Exposure to Endocrine-Disrupting Chemicals May Drive Higher Diabetes Rates in Minorities
Friday, December 1, 2017
Unequal exposure to environmental pollutants acting as endocrine-disrupting chemicals is an under-recognized risk factor that may play a key role in driving the higher rates of diabetes among minority and low-income populations, according to a new article in the journal Diabetes Care.
Endocrine-disrupting chemicals interfere with the body’s ability to produce or respond to hormones. Many of these chemicals can hinder the production or use of insulin — a hormone produced by the pancreas that allows the body to use sugar from food for fuel. An inability to produce or properly use insulin causes diabetes, which affects approximately 24 million Americans.
Compared to whites, the risk for developing diabetes is estimated to be 66% higher for Latinos and 77% higher for blacks. Approximately 18% of blacks and 20% of Latinos have diabetes, compared with 9% of whites.
While studies have examined disparities in exposure to endocrine-disrupting chemicals across diverse populations — and implicated these same chemicals in helping to promote the development of diabetes — none have made the connection that overexposure to these chemicals among minority and low-income populations may contribute to their increased burden of diabetes.
“The burden of diabetes isn’t borne uniformly by society,” said Dr. Robert Sargis, of the Diabetes Center & Endocrinology Clinic at UI Health, one of the lead authors on the paper. “In order to address this disparity, we need to know all the contributing factors.”
Black, Latino, and low-income populations historically have carried the heaviest burden of diabetes. Studies are now looking at the role of disproportionate environmental exposures in diabetes among these groups, said Daniel Ruiz, a graduate student at the University of Chicago and a co-lead author on the paper.
Minority and low-income populations are much more likely to live in neighborhoods with a manufacturing plant, or near major sources of air pollution like highways or agricultural fields, Sargis said. “Many social and cultural factors have combined to contribute to the fact that these groups have traditionally lived in degraded areas where toxic exposures are more likely to occur,” he said.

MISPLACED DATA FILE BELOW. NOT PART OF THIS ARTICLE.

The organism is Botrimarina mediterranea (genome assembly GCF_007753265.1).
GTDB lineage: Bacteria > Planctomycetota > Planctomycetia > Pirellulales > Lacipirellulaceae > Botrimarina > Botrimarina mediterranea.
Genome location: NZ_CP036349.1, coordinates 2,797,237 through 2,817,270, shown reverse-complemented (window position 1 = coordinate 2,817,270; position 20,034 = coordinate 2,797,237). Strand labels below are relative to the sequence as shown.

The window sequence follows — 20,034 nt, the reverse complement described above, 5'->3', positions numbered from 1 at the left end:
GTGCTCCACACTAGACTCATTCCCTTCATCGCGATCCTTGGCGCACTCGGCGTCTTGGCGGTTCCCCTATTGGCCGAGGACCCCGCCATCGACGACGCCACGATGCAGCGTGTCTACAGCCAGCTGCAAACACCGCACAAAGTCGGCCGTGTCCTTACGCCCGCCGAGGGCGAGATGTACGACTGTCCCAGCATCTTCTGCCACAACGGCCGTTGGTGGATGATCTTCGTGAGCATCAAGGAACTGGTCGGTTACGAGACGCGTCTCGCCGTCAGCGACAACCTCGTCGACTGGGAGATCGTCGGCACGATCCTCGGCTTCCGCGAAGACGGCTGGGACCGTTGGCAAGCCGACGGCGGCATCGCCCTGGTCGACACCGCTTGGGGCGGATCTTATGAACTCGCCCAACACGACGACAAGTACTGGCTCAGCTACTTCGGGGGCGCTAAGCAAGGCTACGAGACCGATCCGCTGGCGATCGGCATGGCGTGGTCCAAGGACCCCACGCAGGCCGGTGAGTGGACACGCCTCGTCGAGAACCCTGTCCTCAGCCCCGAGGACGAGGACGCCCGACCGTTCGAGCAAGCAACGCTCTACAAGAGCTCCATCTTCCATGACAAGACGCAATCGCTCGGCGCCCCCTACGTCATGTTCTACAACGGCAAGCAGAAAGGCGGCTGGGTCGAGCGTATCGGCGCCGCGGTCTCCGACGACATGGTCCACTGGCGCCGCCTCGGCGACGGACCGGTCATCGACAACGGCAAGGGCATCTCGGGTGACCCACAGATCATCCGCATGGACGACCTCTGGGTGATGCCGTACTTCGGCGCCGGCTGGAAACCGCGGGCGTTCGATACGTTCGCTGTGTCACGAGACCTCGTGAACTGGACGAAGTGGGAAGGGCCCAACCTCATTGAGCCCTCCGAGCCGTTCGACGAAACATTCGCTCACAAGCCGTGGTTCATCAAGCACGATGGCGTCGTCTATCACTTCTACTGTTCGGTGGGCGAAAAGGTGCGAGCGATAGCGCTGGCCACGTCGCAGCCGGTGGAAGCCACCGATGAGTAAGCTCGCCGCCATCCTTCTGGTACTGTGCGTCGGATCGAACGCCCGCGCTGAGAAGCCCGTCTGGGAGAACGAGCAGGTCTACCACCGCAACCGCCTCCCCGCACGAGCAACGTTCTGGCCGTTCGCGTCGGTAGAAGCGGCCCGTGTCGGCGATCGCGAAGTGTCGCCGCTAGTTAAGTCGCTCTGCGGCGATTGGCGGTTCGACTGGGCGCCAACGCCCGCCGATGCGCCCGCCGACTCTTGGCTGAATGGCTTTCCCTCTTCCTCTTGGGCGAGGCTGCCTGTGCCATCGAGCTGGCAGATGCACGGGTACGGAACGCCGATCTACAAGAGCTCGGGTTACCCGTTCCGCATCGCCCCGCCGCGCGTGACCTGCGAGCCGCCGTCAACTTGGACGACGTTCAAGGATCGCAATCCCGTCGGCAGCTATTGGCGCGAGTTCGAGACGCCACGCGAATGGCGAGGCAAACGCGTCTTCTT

Sargis and colleagues searched the medical literature from 1966 through 2016 for papers documenting associations between endocrine-disrupting chemicals and diabetes, and papers that reported on racial, ethnic, and/or socioeconomic disparities in exposures to endocrine-disrupting chemicals known to contribute to metabolic diseases, including diabetes.
They identified 36 studies that looked at five types of endocrine-disrupting chemicals (polychlorinated biphenyls, or PCBs; organochloride pesticides; chemicals in air pollution related to traffic; bisphenol A, or BPA; and phthalates) and diabetes risk, and 33 that had data on disparities in exposure to these chemicals.
The majority of the studies on exposures to endocrine-disrupting chemicals the researchers reviewed reported that low-income people of color were disproportionately exposed.
“We need to change how we think about what is driving these disparities to include the contribution of environmental pollution,” Sargis said. “Knowing that these risk factors exist presents an opportunity to mitigate them and focus on policies that reduce the risk.”
The researchers also looked at interventional studies that focused on lowering levels of endocrine-disrupting chemicals in humans. Based on these studies, they created a list of sources for each of the five chemicals they studied — along with specific exposure reduction strategies for each — with the goal of sharing it with healthcare workers.
“Health care providers need to not only become more aware of the impact of environmental exposures on their patients’ health, they should also have the resources to help their patients reduce their exposures through patient education,” said Sargis.
Jyotsna Jagai, of the University of Illinois at Chicago, and Marisol Becerra and Kerry Ard of The Ohio State University, are co-authors on the paper.
This work was supported by grants from the National Institutes of Health and a grant from the American Diabetes Association.